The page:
Here, football often leads to learning – both academically and values.

Boys of the Blessed Boys Football Club in Guinea play football.
These young players in Guinea are becoming better footballers (and people) with the help of BMS worker Ben.

The team that warms up with worship

Most teams start their preparation for a game with sprints and ball drills. Not so for the team that youth worker Ajarn Tah formed in a village in northern Thailand. For these players, preparation begins with Christian songs in a local church and a short message before they head to their match.

Supported by BMS, Tah formed the team to stop young people from falling prey to alcohol and drugs, like others are in the village of Wang Daeng. It didn’t take much to start the side, just a few hours in fact, and enough players had come forward.

But had it not been for your giving, those ten-to-13-year-olds would have not been able to enjoy the thrill of winning their first game, or the joy of worshipping Jesus together. And this wholesome hobby is, in a very real way, keeping them safe.

Young football players take the ball round cones on a grass field
Children in a village in northern Thailand had little to keep them busy until a football team was formed with your help.

Jesus’ love has been felt at the World Cup and on football pitches in Delhi, Guinea and Thailand.

Even if football is the last thing on your mind, consider this: there are people stepping into the freedom of a life in Christ through sport. What a victory that is. What a reason to cheer. That’s something we can all support.

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* Name changed to protect identity

Introducing the Lynches

4,956 miles to Dhaka:

introducing the Lynches

On Thursday 26 April, Louise and Peter Lynch fly to Bangladesh with BMS World Mission. Find out why they feel called to mission and what they’ll be up to overseas.

Whether it’s climbing snowy mountains in Scotland or ridiculously long cycle rides, Louise and Peter Lynch are always up for an adventure. And this time round, they’re getting ready for a big one. Having worked as a social worker (Louise) and a pastor (Pete) in the UK for 27 years, they’re leaving this country behind and moving to Dhaka, in Bangladesh. Amidst packing up their belongings and selling their car, they sat down with us to talk about the new venture that they’re embarking on with BMS .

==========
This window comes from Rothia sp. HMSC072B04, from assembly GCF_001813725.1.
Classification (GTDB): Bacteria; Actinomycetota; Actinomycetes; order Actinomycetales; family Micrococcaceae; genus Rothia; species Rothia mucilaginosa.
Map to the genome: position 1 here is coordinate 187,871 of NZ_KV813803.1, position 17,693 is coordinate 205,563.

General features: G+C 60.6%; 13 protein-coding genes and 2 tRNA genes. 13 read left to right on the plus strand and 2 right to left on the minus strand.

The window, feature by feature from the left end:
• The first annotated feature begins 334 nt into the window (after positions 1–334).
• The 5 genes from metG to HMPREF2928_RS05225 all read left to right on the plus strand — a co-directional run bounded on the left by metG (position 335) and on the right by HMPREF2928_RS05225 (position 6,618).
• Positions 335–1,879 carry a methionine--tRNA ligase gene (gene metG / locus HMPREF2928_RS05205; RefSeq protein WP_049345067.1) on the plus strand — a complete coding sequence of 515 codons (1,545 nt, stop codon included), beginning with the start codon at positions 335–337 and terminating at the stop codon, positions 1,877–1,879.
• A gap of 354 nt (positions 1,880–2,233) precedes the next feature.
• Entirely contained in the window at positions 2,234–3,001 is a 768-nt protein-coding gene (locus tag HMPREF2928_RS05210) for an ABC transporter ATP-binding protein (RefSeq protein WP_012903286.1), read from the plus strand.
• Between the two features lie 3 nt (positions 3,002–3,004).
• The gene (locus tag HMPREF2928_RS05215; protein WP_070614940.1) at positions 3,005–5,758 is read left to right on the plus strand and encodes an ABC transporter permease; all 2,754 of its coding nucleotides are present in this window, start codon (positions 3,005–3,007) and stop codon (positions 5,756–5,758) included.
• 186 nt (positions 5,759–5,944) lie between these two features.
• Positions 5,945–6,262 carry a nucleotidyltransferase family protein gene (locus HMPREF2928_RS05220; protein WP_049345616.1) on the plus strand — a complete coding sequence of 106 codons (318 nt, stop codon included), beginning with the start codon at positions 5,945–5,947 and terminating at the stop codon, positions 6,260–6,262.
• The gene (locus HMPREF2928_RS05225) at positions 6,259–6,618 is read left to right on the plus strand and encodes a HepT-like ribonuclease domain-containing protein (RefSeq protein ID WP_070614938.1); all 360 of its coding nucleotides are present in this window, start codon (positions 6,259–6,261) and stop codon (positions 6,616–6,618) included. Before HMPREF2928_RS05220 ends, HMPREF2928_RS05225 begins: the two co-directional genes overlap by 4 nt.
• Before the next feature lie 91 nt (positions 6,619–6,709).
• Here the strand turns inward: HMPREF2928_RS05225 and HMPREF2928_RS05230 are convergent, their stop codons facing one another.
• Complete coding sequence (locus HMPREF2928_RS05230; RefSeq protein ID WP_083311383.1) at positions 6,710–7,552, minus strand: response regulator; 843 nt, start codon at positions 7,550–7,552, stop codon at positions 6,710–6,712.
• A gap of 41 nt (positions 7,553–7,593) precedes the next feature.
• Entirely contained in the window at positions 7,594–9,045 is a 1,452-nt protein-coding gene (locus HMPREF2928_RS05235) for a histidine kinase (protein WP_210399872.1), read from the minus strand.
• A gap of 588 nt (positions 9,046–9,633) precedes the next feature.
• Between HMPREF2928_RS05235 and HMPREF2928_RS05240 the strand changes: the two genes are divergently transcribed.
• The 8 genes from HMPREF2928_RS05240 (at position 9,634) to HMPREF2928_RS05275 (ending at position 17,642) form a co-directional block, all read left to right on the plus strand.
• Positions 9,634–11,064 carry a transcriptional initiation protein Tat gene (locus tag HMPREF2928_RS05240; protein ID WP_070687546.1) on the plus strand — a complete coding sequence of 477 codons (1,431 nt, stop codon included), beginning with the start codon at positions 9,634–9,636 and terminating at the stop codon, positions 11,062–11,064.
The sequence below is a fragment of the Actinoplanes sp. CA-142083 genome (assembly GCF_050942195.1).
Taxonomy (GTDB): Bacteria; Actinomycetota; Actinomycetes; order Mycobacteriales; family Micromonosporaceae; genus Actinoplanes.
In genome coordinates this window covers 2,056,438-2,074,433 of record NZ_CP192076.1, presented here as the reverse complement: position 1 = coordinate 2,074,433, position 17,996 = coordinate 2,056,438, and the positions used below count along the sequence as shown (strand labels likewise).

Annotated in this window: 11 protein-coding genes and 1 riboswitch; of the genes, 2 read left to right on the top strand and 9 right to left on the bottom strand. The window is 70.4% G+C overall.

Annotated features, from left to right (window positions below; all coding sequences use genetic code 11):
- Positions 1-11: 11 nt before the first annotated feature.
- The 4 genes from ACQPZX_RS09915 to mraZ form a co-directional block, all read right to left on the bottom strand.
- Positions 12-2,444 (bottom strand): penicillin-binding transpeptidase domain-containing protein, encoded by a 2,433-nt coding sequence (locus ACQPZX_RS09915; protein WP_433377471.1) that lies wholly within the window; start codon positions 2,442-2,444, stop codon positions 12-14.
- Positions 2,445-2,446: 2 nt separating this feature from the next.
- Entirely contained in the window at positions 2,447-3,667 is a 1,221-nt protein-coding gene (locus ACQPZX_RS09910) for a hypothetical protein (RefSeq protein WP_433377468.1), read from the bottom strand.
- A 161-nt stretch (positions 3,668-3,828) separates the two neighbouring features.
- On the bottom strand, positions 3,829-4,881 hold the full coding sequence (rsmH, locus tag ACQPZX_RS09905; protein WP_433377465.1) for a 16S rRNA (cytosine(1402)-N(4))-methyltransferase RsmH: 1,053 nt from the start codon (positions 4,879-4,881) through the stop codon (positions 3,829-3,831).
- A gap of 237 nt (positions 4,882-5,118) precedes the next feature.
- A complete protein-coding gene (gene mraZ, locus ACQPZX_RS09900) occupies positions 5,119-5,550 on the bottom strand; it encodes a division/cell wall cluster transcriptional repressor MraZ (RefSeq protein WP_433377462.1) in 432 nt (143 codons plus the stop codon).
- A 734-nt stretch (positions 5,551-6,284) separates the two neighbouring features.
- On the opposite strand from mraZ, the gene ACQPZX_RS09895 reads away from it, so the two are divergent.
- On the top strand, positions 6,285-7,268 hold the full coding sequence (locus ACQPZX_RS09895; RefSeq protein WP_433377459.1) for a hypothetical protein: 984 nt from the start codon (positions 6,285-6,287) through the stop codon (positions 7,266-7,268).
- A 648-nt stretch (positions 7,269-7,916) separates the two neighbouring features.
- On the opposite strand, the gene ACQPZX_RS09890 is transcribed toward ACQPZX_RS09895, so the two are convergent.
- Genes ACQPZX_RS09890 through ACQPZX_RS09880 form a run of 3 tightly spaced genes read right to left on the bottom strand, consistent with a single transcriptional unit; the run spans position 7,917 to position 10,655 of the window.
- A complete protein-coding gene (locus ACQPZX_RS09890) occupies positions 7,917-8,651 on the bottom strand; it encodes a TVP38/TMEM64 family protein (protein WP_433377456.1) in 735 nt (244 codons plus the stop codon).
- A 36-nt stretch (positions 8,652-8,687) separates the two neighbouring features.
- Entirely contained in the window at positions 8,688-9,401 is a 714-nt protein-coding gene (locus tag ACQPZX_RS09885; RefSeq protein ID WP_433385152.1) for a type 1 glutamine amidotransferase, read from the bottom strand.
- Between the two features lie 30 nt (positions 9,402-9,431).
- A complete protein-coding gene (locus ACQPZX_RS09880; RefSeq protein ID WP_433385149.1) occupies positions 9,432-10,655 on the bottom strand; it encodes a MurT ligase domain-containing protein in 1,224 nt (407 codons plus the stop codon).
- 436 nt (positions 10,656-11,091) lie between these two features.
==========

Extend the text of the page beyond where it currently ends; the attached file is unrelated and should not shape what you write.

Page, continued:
Two people standing behind a green garden backdrop.
Social worker Louise and pastor Peter have two sons, Calum and Jonah.

Alright, we’ll start off with an easy question. How would you describe each other in three words?

Louise: Oh that’s hard! I want to say adventurous, principled, and football-crazy.

Peter: Dynamic, thoughtful, and fun.

Tell us about your decision to move to Bangladesh.

Peter: Since first becoming Christians we’ve always had the sense that God was calling us to work overseas at some point. The last 27 years have been a bit of a surprise in some ways because we’ve been UK-based all of that time. But it came to the point where it felt like change was coming, our family circumstances were changing and it freed us to look at what God might want for the next phase of our lives. So, we began talking with BMS. As the conversation developed there was a growing sense that the skills and experience we have and the needs in Bangladesh were a good fit. We’ve grown into the idea and sensed that this is where God wants us.

Boats in a major river in Dhaka,.
Dhaka is famous for it's rivers, which are vital for the city's transport and trade.

Do you think the skills you’ve gained while working as a social worker and pastor in the UK will be transferable?

Louise: I think so. What’s excited us about Bangladesh is that the role involves the sort of things that we’ve got experience in. It’s going to be difficult because we’re used to working in a UK context, so doing the kind of cultural switch and learning different ways of working will be more challenging. We’re quite heavily reliant on speaking skills, so being able to do that job in Bengali is going to be very challenging.

Peter: What we offer is probably some experience of having been on the road in terms of pastoral ministry, training and community engagement for a number of years, so we’re hoping those skills will transfer and contribute something to a different cultural context.

What exactly will you guys be doing out in Bangladesh?

Peter: The first thing will be to just meet people, to build relationships, to learn the language and try and understand and adapt to the culture. I think in the longer term, the Baptist Sangha – the name of the denomination there – see us having a role in leadership development, helping to train and encourage pastors and community leaders in the different parts of Bangladesh. It’s quite a broad role, but potentially a very exciting and far-reaching one.